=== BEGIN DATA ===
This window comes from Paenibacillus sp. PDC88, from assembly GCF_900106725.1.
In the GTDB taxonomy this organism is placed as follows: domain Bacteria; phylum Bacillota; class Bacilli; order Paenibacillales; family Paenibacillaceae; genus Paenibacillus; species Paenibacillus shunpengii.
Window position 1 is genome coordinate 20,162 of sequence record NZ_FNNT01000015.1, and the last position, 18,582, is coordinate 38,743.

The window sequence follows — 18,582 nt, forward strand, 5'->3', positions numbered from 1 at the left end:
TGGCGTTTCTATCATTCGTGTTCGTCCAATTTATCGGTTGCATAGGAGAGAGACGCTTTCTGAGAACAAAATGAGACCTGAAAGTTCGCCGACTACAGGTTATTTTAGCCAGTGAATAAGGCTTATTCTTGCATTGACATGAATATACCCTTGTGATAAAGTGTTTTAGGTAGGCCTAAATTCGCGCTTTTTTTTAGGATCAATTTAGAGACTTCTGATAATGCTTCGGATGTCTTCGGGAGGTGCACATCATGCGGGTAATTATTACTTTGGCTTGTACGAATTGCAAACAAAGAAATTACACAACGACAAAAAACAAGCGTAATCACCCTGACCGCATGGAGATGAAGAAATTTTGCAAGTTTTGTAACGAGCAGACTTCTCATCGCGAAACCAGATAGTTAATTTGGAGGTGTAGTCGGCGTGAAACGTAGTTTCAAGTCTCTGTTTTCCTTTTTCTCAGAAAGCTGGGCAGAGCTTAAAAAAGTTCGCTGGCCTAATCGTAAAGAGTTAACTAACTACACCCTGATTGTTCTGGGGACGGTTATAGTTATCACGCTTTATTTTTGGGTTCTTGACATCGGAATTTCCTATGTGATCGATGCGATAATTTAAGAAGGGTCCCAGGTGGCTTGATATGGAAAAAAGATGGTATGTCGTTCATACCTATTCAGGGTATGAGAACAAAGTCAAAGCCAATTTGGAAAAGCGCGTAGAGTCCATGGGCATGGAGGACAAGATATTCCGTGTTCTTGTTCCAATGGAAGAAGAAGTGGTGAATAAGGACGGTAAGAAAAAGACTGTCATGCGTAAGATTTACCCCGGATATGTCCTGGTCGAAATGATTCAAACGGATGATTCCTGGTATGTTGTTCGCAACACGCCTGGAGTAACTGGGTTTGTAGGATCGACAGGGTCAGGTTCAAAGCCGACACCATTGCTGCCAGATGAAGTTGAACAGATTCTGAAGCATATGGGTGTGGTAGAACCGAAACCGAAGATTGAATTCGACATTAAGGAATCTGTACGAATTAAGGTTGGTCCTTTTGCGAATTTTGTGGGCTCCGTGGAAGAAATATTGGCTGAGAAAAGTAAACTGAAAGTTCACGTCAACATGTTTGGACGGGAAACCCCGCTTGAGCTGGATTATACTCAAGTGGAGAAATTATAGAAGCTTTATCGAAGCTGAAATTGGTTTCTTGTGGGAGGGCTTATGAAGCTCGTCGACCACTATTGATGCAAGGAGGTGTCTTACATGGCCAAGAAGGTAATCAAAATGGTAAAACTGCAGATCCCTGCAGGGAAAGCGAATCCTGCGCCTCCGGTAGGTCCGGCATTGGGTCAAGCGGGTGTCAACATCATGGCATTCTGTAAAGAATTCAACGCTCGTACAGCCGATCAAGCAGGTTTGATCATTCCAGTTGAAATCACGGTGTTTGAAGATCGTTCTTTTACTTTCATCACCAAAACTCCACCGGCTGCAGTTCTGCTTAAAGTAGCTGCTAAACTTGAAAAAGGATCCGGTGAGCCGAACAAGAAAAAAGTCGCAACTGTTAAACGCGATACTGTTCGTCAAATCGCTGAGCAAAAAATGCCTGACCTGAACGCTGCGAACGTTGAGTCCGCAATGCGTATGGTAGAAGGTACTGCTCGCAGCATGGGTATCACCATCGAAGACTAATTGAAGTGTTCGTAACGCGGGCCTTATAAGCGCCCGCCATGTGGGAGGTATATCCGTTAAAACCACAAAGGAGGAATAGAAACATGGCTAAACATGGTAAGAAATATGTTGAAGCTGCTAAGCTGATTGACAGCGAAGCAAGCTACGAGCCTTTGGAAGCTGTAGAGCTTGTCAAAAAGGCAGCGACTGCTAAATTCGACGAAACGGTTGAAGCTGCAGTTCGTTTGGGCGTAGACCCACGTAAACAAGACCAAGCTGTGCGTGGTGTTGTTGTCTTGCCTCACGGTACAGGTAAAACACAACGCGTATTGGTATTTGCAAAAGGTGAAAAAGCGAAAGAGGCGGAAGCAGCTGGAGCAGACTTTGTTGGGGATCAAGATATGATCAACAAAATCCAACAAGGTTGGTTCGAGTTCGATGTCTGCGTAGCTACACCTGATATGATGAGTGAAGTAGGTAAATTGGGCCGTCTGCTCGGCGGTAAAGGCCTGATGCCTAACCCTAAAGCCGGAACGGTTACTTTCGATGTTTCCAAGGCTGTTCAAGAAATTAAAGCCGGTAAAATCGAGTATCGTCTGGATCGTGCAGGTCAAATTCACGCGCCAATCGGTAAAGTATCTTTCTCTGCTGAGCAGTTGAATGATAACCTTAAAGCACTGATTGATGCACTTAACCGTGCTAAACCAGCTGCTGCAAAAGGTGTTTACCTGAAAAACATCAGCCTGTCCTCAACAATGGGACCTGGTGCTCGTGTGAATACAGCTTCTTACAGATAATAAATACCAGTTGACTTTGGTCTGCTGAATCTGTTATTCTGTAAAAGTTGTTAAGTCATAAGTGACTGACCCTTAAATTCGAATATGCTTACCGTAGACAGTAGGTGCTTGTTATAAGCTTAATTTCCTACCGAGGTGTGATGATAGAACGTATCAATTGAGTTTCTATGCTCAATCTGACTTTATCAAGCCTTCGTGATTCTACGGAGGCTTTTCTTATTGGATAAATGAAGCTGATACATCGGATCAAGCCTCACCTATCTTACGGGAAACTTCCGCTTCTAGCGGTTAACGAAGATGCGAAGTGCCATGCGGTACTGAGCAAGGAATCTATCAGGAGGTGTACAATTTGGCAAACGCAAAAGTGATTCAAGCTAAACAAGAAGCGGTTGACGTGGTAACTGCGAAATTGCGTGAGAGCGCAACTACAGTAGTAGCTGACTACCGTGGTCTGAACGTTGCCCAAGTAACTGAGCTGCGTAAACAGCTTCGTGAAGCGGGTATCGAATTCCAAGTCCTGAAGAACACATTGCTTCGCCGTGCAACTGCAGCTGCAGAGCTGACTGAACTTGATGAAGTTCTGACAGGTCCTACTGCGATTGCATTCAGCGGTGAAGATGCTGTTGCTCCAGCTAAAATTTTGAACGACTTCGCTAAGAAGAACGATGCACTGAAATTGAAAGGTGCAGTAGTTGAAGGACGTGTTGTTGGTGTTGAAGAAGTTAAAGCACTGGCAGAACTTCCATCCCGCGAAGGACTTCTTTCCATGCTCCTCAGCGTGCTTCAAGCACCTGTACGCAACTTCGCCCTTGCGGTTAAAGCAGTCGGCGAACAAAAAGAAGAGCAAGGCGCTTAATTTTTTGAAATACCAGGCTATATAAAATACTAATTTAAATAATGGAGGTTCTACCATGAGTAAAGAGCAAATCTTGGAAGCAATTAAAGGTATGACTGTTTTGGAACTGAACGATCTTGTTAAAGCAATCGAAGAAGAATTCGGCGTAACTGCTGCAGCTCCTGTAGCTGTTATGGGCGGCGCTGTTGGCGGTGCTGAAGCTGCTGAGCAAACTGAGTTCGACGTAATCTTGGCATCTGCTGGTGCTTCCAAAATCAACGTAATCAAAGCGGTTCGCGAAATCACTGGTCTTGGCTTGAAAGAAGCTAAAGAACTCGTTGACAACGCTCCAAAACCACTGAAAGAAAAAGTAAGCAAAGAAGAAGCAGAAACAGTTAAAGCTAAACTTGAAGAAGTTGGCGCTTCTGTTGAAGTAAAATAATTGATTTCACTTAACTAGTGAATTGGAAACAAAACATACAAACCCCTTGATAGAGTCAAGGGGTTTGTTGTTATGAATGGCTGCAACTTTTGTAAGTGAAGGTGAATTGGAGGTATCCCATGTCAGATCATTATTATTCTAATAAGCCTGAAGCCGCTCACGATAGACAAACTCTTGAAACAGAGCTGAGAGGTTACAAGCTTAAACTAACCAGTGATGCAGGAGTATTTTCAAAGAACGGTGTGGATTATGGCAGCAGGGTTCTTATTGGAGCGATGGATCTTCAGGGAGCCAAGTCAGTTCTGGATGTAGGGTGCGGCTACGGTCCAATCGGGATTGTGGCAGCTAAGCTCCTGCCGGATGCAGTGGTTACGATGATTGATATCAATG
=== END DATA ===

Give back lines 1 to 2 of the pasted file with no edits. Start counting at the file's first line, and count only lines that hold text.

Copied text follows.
This window comes from Paenibacillus sp. PDC88, from assembly GCF_900106725.1.
In the GTDB taxonomy this organism is placed as follows: domain Bacteria; phylum Bacillota; class Bacilli; order Paenibacillales; family Paenibacillaceae; genus Paenibacillus; species Paenibacillus shunpengii.